Computer Science

Stochastic Processes and Stochastic Calculus

This course aims at introducing some important stochastic processes (Markov chains, martingales,
Poisson process, Wiener process) and Ito calculus.
Some proofs are sketched or omitted in order to have more time for examples, applications and
exercises.
In particular, the course deals with the following topics:

Statistics Lab.

- Brief introduction to R (http://www.r-project.org/)
- Creating random variables.
- Applications to the central limit theorem and the law of large numbers
- Descriptive statistics: (i) Representing probability and cumulative distribution functions in discrete and continuous cases; (ii) calculating mean, variance, concentration indexes, covariance and correlation coeff.
- Statistical inference: (i) Point estimation and properties; (ii) interval estimation and properties; (iii) hypothesis testing and properties.

Optimal Control

Discrete-time optimal control: dynamic programming for finite/infinite horizon and deterministic/stochastic optimization problems. LQ and LQG problems, Riccati equations, Kalman filter. Deterministic continuous-time optimal control: the Hamilton-Jacobi-Bellman equation and the Pontryagin?s principle. Examples of optimal control problems in economics.

Management and Corporate Finance

Applications of quantitative techniques to managerial decisions (data-driven decision making). Topics include applications of data mining, machine learning, statistical models, predictive analytics, econometrics, optimization, risk analysis, decision theory, data visualization and business communication in finance, marketing, operations, R&D, business intelligence and other business areas generating and consuming large amounts of data.

Game Theory

Mechanism Design. Revelation principle, Dominance and Nash Implementation. Strategic and Axiomatic Bargaining. Asymmetric Information and Optimal Contracts. Moral Hazard and Adverse Selection models. Signaling and Screening Models. Applications. Static games of complete information: definition of a game; normal form representation; strongly and weakly dominated strategies; Nash Equilibrium (NE); mixed strategy equilibrium. Applications of NE and introduction to market competition; Cournot competition; Bertrand competition; externalities; public goods.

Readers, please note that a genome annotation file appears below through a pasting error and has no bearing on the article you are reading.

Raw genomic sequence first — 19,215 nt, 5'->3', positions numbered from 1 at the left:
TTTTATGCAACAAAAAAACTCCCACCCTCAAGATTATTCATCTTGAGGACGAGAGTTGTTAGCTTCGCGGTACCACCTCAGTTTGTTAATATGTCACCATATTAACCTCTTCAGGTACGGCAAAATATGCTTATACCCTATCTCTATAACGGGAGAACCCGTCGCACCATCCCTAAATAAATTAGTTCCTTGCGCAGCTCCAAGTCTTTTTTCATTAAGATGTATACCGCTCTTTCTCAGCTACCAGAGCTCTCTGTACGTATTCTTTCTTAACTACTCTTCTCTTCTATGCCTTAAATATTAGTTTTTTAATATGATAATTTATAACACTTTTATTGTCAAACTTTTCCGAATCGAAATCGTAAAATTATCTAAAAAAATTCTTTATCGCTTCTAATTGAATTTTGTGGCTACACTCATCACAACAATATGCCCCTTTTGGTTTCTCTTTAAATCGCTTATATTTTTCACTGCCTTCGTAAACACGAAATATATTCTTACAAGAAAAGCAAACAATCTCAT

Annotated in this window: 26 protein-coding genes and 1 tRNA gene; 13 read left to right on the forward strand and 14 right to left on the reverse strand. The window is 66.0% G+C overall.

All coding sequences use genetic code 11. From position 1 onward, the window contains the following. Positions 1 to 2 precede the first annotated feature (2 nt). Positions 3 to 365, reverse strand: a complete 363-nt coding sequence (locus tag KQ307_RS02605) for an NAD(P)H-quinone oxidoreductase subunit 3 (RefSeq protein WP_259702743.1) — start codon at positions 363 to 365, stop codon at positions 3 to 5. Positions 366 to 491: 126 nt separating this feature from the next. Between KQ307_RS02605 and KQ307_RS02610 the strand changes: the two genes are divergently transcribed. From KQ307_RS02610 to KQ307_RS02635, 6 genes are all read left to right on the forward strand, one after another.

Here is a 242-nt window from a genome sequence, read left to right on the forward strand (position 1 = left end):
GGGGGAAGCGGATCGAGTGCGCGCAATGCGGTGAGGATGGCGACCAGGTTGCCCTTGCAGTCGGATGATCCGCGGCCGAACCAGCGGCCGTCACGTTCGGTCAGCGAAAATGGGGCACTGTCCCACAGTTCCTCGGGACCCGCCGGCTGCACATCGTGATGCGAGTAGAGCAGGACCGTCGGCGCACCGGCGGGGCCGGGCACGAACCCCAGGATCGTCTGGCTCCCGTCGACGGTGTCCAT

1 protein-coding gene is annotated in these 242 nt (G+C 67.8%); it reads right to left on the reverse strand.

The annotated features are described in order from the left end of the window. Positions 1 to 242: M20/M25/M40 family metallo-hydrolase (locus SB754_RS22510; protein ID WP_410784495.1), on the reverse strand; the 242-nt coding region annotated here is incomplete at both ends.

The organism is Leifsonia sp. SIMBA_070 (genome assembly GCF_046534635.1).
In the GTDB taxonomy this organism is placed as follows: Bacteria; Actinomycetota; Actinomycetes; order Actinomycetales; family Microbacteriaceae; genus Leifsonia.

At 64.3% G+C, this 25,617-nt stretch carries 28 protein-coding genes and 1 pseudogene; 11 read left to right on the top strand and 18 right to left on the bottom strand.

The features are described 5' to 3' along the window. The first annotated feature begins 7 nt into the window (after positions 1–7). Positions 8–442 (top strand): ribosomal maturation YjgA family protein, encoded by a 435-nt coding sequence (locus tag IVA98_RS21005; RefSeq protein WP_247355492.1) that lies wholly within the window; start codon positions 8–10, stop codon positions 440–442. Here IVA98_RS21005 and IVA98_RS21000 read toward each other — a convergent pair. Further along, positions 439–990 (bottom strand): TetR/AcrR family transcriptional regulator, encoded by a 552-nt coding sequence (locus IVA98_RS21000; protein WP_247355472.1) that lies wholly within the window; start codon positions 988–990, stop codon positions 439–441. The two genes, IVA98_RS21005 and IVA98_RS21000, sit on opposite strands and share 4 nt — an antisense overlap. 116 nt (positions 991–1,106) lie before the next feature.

Funding and Management of Research and Intellectual Property (long seminar without exam)

This long seminar aims at providing an overview on the management of intellectual property rights (copyright transfer agreements; open access; patents, etc.). Funding opportunities for PhD students, post-docs, and researchers are also presented (scholarships by the Alexander von Humboldt Foundation; initiatives by the Deutscher Akademischer Austausch Dienst; scholarships offered by the Royal Society in UK; bilateral Italy-France exchange programmes; Fulbright scholarships; Marie Curie actions; grants for researchers provided by the European Research Council).

Foundations of Probability Theory and Statistical Inference

This course aims at introducing the fundamental concepts of probability theory and statistical
inference.
Some proofs are sketched or omitted in order to have more time for examples, applications and
exercises.
In particular, the course deals with the following topics:

? probability space, random variable, expectation, variance, cumulative distribution function, discrete and absolutely continuous distributions, random vector, joint and marginal distributions, joint cumulative distribution function, covariance,